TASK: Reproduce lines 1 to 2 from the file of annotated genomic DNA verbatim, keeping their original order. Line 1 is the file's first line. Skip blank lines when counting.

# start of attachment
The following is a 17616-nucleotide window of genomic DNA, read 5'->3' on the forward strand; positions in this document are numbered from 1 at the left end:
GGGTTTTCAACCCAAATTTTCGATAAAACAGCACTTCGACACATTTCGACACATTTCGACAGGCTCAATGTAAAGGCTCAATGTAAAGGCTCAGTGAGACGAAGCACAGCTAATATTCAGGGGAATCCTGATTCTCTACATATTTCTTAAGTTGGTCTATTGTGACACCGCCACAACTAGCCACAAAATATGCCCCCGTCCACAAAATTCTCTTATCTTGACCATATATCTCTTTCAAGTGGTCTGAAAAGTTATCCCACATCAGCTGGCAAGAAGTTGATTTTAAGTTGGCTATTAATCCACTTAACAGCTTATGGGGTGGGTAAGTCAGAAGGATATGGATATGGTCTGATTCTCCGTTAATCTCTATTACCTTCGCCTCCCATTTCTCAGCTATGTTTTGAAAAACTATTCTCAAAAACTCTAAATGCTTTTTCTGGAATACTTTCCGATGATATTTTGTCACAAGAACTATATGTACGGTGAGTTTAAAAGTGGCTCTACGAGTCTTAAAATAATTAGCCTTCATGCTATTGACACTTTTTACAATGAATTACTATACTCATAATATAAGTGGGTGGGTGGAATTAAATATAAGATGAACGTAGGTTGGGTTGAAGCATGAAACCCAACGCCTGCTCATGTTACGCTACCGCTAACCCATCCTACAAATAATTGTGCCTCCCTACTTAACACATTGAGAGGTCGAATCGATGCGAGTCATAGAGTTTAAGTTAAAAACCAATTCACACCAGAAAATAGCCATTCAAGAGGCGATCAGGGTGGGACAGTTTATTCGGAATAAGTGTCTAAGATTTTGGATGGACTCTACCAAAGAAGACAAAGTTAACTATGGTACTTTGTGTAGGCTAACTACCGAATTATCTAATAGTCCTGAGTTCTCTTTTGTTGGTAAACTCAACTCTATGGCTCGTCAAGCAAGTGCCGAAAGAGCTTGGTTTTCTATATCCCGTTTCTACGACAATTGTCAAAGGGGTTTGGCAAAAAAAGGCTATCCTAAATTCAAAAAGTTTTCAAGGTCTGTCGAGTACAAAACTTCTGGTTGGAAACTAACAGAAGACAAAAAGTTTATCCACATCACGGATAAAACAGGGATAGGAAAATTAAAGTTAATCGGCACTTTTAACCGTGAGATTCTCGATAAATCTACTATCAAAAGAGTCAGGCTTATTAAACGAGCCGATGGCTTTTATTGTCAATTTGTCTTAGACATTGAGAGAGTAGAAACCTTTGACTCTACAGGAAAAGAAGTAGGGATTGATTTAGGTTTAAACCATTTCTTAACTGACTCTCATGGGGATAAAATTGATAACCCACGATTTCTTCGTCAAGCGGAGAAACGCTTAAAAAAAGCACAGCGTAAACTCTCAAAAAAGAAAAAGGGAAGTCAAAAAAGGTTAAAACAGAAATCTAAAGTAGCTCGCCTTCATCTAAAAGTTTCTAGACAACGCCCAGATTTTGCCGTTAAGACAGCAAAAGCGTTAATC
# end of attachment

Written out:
The following is a 17616-nucleotide window of genomic DNA, read 5'->3' on the forward strand; positions in this document are numbered from 1 at the left end:
GGGTTTTCAACCCAAATTTTCGATAAAACAGCACTTCGACACATTTCGACACATTTCGACAGGCTCAATGTAAAGGCTCAATGTAAAGGCTCAGTGAGACGAAGCACAGCTAATATTCAGGGGAATCCTGATTCTCTACATATTTCTTAAGTTGGTCTATTGTGACACCGCCACAACTAGCCACAAAATATGCCCCCGTCCACAAAATTCTCTTATCTTGACCATATATCTCTTTCAAGTGGTCTGAAAAGTTATCCCACATCAGCTGGCAAGAAGTTGATTTTAAGTTGGCTATTAATCCACTTAACAGCTTATGGGGTGGGTAAGTCAGAAGGATATGGATATGGTCTGATTCTCCGTTAATCTCTATTACCTTCGCCTCCCATTTCTCAGCTATGTTTTGAAAAACTATTCTCAAAAACTCTAAATGCTTTTTCTGGAATACTTTCCGATGATATTTTGTCACAAGAACTATATGTACGGTGAGTTTAAAAGTGGCTCTACGAGTCTTAAAATAATTAGCCTTCATGCTATTGACACTTTTTACAATGAATTACTATACTCATAATATAAGTGGGTGGGTGGAATTAAATATAAGATGAACGTAGGTTGGGTTGAAGCATGAAACCCAACGCCTGCTCATGTTACGCTACCGCTAACCCATCCTACAAATAATTGTGCCTCCCTACTTAACACATTGAGAGGTCGAATCGATGCGAGTCATAGAGTTTAAGTTAAAAACCAATTCACACCAGAAAATAGCCATTCAAGAGGCGATCAGGGTGGGACAGTTTATTCGGAATAAGTGTCTAAGATTTTGGATGGACTCTACCAAAGAAGACAAAGTTAACTATGGTACTTTGTGTAGGCTAACTACCGAATTATCTAATAGTCCTGAGTTCTCTTTTGTTGGTAAACTCAACTCTATGGCTCGTCAAGCAAGTGCCGAAAGAGCTTGGTTTTCTATATCCCGTTTCTACGACAATTGTCAAAGGGGTTTGGCAAAAAAAGGCTATCCTAAATTCAAAAAGTTTTCAAGGTCTGTCGAGTACAAAACTTCTGGTTGGAAACTAACAGAAGACAAAAAGTTTATCCACATCACGGATAAAACAGGGATAGGAAAATTAAAGTTAATCGGCACTTTTAACCGTGAGATTCTCGATAAATCTACTATCAAAAGAGTCAGGCTTATTAAACGAGCCGATGGCTTTTATTGTCAATTTGTCTTAGACATTGAGAGAGTAGAAACCTTTGACTCTACAGGAAAAGAAGTAGGGATTGATTTAGGTTTAAACCATTTCTTAACTGACTCTCATGGGGATAAAATTGATAACCCACGATTTCTTCGTCAAGCGGAGAAACGCTTAAAAAAAGCACAGCGTAAACTCTCAAAAAAGAAAAAGGGAAGTCAAAAAAGGTTAAAACAGAAATCTAAAGTAGCTCGCCTTCATCTAAAAGTTTCTAGACAACGCCCAGATTTTGCCGTTAAGACAGCAAAAGCGTTAATC